10. Have I ever dreamed in a language other than my native language: Yes—definitely in Portuguese and Mandarin. Japanese (though it could count as my native language) and maybe Spanish but I don’t have a clear memory of it…

15. Have I ever eavesdropped on people just to see if you could understand what they’re saying: I have a reduced hearing problem so half of the time even I can’t understand you if you’re directly talking to me! I’ve never eavesdropped for the purpose of seeing if I could understand, if I overhear someone it’s because I have the ability to understand in combination with the fact that I happen to hear what they’re saying by coincidence. However, I do do that thing when I eavesdrop on people to find out what language they’re speaking :P 

Anonymous said: 2?

2. Favorite language to write in: To be honest I love writing in any language. Being such a “shy” and “introverted” person I express myself better through the written word, therefore whatever language I learn I’m always eager to learn about the writing system or how I can improve it. 

That being said I enjoy writing in Portuguese because of the ease and how I’ve gotten used to the language, Mandarin for its aesthetics and feeling of gratification when looking at the completed paper. :)

abbieslanguageblog said: 3, 4 & 18??? :)

3. Favorite language to listen to:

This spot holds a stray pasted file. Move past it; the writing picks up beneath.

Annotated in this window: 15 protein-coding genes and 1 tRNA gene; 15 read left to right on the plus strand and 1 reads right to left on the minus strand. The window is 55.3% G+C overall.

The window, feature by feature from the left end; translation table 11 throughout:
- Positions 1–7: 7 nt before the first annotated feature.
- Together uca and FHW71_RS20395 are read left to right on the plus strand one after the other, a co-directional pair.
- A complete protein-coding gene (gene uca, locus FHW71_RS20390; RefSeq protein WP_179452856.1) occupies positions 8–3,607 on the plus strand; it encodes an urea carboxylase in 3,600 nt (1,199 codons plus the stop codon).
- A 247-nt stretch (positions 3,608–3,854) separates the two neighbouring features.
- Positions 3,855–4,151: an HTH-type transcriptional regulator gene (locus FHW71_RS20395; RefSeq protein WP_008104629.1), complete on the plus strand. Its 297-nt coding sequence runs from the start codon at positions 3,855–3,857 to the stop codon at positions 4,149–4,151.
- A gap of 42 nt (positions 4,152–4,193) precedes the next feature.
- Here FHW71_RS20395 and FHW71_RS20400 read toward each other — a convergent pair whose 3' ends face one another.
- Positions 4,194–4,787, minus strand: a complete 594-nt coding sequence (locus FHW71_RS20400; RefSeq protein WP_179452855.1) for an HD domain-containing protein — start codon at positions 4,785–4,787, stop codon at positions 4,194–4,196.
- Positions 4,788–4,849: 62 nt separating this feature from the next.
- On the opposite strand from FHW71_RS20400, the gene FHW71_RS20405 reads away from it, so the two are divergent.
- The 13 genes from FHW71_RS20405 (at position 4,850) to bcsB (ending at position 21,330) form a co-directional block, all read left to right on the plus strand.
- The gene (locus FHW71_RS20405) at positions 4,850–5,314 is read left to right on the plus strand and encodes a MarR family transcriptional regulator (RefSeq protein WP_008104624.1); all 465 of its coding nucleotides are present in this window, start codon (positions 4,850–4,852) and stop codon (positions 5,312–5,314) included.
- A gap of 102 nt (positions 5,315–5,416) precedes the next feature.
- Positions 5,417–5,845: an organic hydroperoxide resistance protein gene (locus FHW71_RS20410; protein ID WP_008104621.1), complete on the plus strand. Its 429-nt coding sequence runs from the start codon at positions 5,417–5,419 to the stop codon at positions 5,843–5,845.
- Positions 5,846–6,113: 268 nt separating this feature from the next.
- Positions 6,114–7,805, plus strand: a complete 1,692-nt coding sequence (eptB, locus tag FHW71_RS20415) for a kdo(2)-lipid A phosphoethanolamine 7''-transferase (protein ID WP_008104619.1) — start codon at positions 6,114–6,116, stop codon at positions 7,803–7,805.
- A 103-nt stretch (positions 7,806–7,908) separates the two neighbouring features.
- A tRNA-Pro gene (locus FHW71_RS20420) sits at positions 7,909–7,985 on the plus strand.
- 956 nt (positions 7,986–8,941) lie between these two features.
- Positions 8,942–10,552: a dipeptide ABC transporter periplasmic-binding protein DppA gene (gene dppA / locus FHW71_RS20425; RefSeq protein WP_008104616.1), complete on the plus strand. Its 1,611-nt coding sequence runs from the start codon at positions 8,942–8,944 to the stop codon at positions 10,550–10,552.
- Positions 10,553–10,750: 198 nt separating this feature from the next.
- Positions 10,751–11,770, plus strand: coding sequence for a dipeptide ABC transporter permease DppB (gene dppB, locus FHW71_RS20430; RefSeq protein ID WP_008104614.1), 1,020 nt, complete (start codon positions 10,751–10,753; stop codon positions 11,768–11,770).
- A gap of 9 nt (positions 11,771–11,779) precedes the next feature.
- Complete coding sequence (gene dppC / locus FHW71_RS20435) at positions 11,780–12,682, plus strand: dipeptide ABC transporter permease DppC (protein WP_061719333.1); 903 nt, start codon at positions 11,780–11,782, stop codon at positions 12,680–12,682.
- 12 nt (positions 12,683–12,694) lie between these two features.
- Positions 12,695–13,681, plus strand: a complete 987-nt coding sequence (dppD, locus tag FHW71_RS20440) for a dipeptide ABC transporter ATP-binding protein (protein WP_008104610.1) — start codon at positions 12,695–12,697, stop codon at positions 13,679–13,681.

So hard for me to pick…I really like Brazilian Portuguese spoken or in music. I think it sounds nice and I can understand it :) 

4. Favorite musician in each language you know: 
Because this would be more fun, I’m going to link a song that I like from my favorite artist in that language :) So if I don’t have a favorite artist I’ll just link a song I really like. 
English 
Spanish
Portuguese
Japanese
French 
Mandarin 

18. Wie geht’s? 
Ich spreche kein Deutsch :( 

language questions!
1. favorite language to speak?
2. favorite language to write in?
3. favorite language to listen to?
4. favorite musician in each language you know?
5. favorite language-classroom-related memory?
6. most embarrassing slip-up?
7. hardest language you've ever studied?
8. weirdest place knowing a foreign language has been useful?
9. funniest translation error you've committed/heard?
10. have you ever dreamed in a language other than your native language?
11. favorite word in your target language(s)?
12. worst language-related classroom memory?
13. weirdest language-related classroom memory?
14. favorite resources/books?
15. have you ever eavesdropped on people just to see if you could understand what they were saying?
16. ¿qué tal?
17. ça va?
18. wie geht's?
19. come sta?
20. nasılsın?

When I think about linguistic diversity, places like China and Spain come to mind. Even places likes California in relation to modern day languages like Spanish, Mandarin, Cantonese, Tagolog, Vietnamese, and Khmer.

In my Native American pre-contact to 1830 history class, the professor talked about the linguistic diversity of North America and listed some of the linguistic groups on the board.

The languageek in me had to take a picture and share it with you guys, because all of the sudden I am inspired to learn more a out the languages that I’ve never thought about before until today.

Some notes (given to us by the professor): 

  • Pocahantas, Squanto, and Tecumseh spoke languages from the Algonquian language family.
  • Sitting Bull and Crazy Horse spoke languages from the Siouan language family.
  • Siouan and Iroquoian languages are linguistically similar. 
  • Uto-Aztecan languages are believed to have come from Mexico.